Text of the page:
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Gwen Schoen brings in Shawn Menard from the restaurant Chops to show us how to carve a turkey. Video by Scott R. Craig / ...
To see a higher resolution video, visit http://videos.sacbee.com
Tags:Carving a Turkey,carving knife,Sacramento B,Thanksgiving Turkey,turkey
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Gwen Schoen: Hi I am Gwen Schoen and food writer for The Sacramento Bee and in The Kitchen today, we’re carving turkey and with us is Sean Menard executive chef at Chops Steak House in Sacramento welcome.
Sean Menard: Thank you.
Gwen Schoen: Thanks for showing us on how to carve a turkey.
Sean Menard: Thank you for inviting us.
Gwen Schoen: Timely task you have to do. So, this turkey is been out of the oven for about 30 minutes. Is that about the right standing time?
Sean Menard: It is about to right standing time. When you remove your turkey from the oven you want it to let it sit for a least 20 minutes so the juices can redistribute throughout the rest of the bird.
Gwen Schoen: Oh great and then when it wont get to cool?
Sean Menard: It wont get too cool and if it does when you are done carving, you just cover it up and put in the oven and warm it up a little bit.
Gwen Schoen: Okay great, so how do you begin?
Sean Menard: Well, what are we going to do first we are going to take the turkey and you want to place on a board and take the knife.
Gwen Schoen: Now, first of all you want to come out and do this at the table.
Sean Menard: No, I don’t recommend carving turkey at the table. I recommend you put it in a platter, present it to your to your guest and then disappear it in the kitchen. It’s just going to take about 10-15 minutes to do this and clean it all up. But you know, with enough time, then you don’t have to tumble around.
Gwen Schoen: That makes me nervous when people watch, so that’s better.
Sean Menard: All right so what are we going to do, is we are going to start actually just we start with taking the wings off. And we are just going to pull this until we—have the air pop out of the joint, we take a small knife.
Gwen Schoen: And you are using a small knife, some people use big long carving knifes.
Sean Menard: They do and they are more cumbersome and actually it’s a high risk for cutting yourself. So, I’m just going to take that?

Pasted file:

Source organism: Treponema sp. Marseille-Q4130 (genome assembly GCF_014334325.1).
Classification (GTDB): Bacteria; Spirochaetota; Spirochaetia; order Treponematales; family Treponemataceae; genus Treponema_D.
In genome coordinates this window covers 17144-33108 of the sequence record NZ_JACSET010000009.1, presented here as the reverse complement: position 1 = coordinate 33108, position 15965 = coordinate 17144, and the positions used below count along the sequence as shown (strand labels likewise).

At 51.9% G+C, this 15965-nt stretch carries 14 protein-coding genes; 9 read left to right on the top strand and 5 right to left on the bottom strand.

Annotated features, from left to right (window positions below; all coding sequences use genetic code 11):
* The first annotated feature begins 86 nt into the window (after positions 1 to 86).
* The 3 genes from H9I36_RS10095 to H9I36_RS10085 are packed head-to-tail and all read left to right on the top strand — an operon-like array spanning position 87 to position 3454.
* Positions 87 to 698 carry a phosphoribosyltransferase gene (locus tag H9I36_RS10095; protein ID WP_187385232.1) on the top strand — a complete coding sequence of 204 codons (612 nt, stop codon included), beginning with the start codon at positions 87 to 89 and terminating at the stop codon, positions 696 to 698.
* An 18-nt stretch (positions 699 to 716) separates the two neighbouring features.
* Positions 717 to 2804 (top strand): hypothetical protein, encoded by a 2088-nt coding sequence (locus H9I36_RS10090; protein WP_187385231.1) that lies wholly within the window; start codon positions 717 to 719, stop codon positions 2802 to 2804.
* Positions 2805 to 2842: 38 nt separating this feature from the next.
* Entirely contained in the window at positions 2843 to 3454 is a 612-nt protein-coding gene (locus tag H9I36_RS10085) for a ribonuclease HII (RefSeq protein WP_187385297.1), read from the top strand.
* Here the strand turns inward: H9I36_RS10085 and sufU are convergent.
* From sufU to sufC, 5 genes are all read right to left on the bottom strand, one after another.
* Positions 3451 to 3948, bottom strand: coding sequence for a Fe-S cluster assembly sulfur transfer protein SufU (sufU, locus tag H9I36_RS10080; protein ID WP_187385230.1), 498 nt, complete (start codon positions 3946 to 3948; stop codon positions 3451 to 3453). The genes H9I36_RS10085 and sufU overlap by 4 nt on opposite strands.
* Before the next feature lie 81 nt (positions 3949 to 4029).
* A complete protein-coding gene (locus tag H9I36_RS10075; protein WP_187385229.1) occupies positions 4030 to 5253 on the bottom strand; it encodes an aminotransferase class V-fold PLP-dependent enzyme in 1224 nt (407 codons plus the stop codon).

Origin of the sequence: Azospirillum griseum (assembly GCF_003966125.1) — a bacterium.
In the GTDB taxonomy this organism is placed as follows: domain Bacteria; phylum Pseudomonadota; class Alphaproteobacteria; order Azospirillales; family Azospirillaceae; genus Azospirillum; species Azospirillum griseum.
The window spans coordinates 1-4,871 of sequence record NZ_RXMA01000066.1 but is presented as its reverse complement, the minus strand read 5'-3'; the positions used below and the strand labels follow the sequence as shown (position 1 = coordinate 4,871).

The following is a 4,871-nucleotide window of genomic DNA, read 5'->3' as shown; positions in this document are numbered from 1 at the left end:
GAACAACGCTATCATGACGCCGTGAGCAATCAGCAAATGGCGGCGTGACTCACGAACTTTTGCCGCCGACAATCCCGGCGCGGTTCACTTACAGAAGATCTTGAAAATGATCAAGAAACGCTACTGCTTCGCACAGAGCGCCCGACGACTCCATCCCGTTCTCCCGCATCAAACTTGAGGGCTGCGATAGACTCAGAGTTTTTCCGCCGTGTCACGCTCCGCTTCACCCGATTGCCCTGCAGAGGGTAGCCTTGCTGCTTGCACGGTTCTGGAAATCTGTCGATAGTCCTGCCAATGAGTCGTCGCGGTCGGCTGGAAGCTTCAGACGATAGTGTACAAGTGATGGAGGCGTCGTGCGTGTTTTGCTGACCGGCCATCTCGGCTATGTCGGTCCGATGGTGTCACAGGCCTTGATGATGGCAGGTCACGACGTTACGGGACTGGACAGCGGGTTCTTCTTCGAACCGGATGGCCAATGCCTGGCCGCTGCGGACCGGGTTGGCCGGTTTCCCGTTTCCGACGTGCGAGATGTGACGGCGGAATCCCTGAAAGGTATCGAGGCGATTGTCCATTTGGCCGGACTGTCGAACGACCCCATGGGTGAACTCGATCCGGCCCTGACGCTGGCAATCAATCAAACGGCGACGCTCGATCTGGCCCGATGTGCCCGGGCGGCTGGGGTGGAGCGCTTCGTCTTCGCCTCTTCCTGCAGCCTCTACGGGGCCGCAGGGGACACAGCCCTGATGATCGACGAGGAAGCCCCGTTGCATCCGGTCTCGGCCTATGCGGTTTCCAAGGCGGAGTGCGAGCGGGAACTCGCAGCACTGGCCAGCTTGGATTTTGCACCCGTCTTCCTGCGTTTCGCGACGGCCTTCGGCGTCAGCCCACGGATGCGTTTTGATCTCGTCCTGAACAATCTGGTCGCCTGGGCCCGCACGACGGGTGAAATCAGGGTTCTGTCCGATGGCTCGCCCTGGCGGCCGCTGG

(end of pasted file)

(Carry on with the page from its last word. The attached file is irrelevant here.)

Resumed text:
Gwen Schoen: A little drama for the Thanksgiving table.
Sean Menard: And then we are going to do the same here, I’m going to pop that out. Try to keep the breast meat intact.
Gwen Schoen: So, you are going to take apart the entire turkey?
Sean Menard: Yes, okay so, we are going to cut that off, place that off to the side. Then, we are going to come back, we are going to rotate this guy. We are going to make an incision here on the side of the breast and the hanging quarter—
Gwen Schoen: —right down to the joint.
Sean Menard: Yes, and then we are going to do the same thing and you are going to pull until you fell it pop. And once you feel the pop you are coming here and make a cut, small incisions.
Gwen Schoen: Well, I could see why you wouldn’t want to do this at the dining room table.
Sean Menard: Exactly, find the joint, take the bones out of the way because you don’t want to be harmed with the knife. Take this piece off.
Gwen Schoen: Well, that’s a nice and big piece, okay.
Sean Menard: Okay, we are going to do the same over here. Try this so you can see, okay we pop it, the bone comes out of the joint, you just want to take the knife and just clean it up.
Gwen Schoen: Right between the joint pieces, okay.
Sean Menard: Okay, so toss to the side and then for the breast, take a little bit of a balance act, you want to take it right along this breast line here. Take it down as far as you can and bring it back.
Gwen Schoen: It sure smells wonderful.
Sean Menard: Yes it does. And then, you want take it here, you want to come up under and then you’re just going to use it.
Gwen Schoen: You’re taking the whole breast off at one piece or half of breast.
Sean Menard: Okay and the you turn around so you can hold it and just kind of come along and carve along the cartilages. And remember, it’s still pretty warm insides, so—
Gwen Schoen: Okay, and this is a 16-pound turkey so we should probably get ten servings on it?
Sean Menard: Probably about ten, yes. If you want to do about a pound per person because there are a lot of parts of the turkey that are not usable. So,